Russia has long sought a financial stake in Ukraine's pipeline system. Over the past 15 years, the pipeline systems of many other countries on former Soviet territory, including in Central Asia and the South Caucasus, have come into Russia's hands. This was often accomplished through the expedient of allowing the country to run up debt for gas imports. Russia would then offer to settle the debt in return for alienation of the national pipeline system. These events has been extensively studied by European and North American academics who have traced them as a conscious strategy for the extension of Russia's geo-economic influence throughout Eurasia.
In theory, if Russia or a Russian company owns the pipelines, then it has the right to say whose gas may and may not transit through the system. This is one reason Turkmenistan insists that no Russian firm may become proprietor of any pipeline in the country that it rebuilds or modernizes, such as the East-West Pipeline across the southern part of the country ( see Turkmenistan gas sets Ciceronian riddle, 30 October 2009).
At the beginning of April, Ukraine's new prime minister, Mykola Azarov, announced that his government would look for a three-sided approach that would include Russia. Such an approach could conceivably extend beyond industrial modernization to corporate management, if not to ownership (since the country's constitution now excludes this - unless amended again.)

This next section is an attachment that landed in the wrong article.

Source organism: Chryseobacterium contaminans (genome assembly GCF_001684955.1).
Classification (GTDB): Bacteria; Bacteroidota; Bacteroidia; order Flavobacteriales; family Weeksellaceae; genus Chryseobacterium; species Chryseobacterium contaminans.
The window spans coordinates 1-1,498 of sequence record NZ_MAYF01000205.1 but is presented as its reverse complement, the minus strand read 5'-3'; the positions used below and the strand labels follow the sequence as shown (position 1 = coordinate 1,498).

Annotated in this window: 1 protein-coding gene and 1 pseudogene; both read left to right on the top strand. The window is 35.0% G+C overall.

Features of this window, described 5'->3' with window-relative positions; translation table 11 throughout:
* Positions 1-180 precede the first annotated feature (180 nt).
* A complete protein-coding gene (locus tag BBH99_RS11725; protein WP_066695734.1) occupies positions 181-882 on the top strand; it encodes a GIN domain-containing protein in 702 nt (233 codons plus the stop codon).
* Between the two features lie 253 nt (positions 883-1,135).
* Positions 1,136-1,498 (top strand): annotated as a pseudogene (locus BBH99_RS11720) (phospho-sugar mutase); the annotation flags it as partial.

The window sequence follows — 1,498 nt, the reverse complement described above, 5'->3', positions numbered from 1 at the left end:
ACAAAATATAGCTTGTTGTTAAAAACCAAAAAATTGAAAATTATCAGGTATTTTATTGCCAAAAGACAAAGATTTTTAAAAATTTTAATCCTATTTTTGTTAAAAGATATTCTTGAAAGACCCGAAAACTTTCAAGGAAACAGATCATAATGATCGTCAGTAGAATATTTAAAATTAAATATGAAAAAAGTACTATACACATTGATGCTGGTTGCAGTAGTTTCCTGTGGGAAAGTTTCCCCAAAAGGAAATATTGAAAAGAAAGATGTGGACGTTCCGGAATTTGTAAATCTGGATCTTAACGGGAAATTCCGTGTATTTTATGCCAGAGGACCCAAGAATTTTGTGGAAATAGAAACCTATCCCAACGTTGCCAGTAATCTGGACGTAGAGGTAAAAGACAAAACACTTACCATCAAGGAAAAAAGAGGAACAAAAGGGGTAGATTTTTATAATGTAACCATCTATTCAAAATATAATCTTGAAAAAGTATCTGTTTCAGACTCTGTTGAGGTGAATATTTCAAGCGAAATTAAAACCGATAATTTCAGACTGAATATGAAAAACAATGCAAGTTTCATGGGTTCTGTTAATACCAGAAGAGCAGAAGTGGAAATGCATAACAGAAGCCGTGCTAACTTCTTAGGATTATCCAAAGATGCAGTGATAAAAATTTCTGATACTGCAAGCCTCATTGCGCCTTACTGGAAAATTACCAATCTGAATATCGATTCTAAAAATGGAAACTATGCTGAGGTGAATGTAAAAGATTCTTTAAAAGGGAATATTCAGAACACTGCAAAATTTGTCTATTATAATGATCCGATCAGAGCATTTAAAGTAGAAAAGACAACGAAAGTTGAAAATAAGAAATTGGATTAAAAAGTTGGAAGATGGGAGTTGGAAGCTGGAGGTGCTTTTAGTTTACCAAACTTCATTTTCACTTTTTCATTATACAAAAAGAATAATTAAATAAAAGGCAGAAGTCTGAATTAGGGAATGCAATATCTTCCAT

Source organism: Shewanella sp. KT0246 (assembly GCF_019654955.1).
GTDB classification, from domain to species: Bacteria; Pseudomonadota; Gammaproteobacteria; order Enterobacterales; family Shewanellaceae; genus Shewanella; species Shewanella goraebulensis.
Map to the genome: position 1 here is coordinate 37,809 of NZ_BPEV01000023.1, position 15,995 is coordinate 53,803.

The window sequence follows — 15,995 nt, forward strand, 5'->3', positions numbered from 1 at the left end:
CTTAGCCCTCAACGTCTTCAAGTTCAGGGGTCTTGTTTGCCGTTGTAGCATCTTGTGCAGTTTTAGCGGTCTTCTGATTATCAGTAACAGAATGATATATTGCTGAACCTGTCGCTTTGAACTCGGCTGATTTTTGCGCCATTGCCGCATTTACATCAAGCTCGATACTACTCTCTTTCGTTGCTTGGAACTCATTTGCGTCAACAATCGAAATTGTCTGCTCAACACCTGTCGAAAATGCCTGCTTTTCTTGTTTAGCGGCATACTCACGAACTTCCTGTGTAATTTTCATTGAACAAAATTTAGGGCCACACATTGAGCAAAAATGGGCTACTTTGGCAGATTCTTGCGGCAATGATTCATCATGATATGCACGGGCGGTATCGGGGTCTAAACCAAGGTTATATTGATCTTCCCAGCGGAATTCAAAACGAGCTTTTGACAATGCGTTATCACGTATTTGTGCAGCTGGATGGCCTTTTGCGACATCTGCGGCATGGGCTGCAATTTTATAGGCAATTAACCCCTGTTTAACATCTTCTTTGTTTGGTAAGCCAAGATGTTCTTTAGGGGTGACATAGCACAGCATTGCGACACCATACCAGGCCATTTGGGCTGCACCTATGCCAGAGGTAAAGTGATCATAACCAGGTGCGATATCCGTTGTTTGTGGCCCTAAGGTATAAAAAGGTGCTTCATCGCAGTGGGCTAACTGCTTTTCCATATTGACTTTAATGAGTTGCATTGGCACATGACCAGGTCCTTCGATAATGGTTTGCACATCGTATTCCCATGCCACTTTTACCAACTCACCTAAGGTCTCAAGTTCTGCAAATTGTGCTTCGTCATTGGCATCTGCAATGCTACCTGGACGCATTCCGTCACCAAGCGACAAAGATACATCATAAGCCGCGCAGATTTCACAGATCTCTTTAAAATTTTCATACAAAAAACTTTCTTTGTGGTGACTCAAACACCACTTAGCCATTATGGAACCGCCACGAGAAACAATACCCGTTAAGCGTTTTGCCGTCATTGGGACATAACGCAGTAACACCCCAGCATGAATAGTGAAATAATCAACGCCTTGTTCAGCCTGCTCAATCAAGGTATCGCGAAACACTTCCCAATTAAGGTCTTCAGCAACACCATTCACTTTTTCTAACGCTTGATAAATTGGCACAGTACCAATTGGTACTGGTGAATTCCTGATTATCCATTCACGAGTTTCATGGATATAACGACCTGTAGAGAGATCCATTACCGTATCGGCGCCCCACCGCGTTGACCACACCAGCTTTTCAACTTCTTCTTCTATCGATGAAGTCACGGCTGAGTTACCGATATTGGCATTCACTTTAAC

Nearly 10 years ago, Ukraine and Russia began exploring the creation of a gas transport consortium with European partners for the purpose of managing and modernizing Ukraine's gas pipeline network. Those plans were put on hold after the "Orange Revolution" in 2004-2005 brought Viktor Yushchenko into the president's office.
Another factor that might complicate, in practice, Ukraine's goal of maintaining control over its pipeline network while forging partnerships with Europe and Russia, is that there is no such thing as an "EU" energy company, only national companies. If German energy companies are involved, then these have a long history of cooperation with Gazprom and other Russian companies stretching well back into the Soviet era. That is not a problem in itself, but it raises the issue whether Ukraine's national interests will be well respected. Would a German company hesitate to compromise them for financial gain if induced by a Russian offer?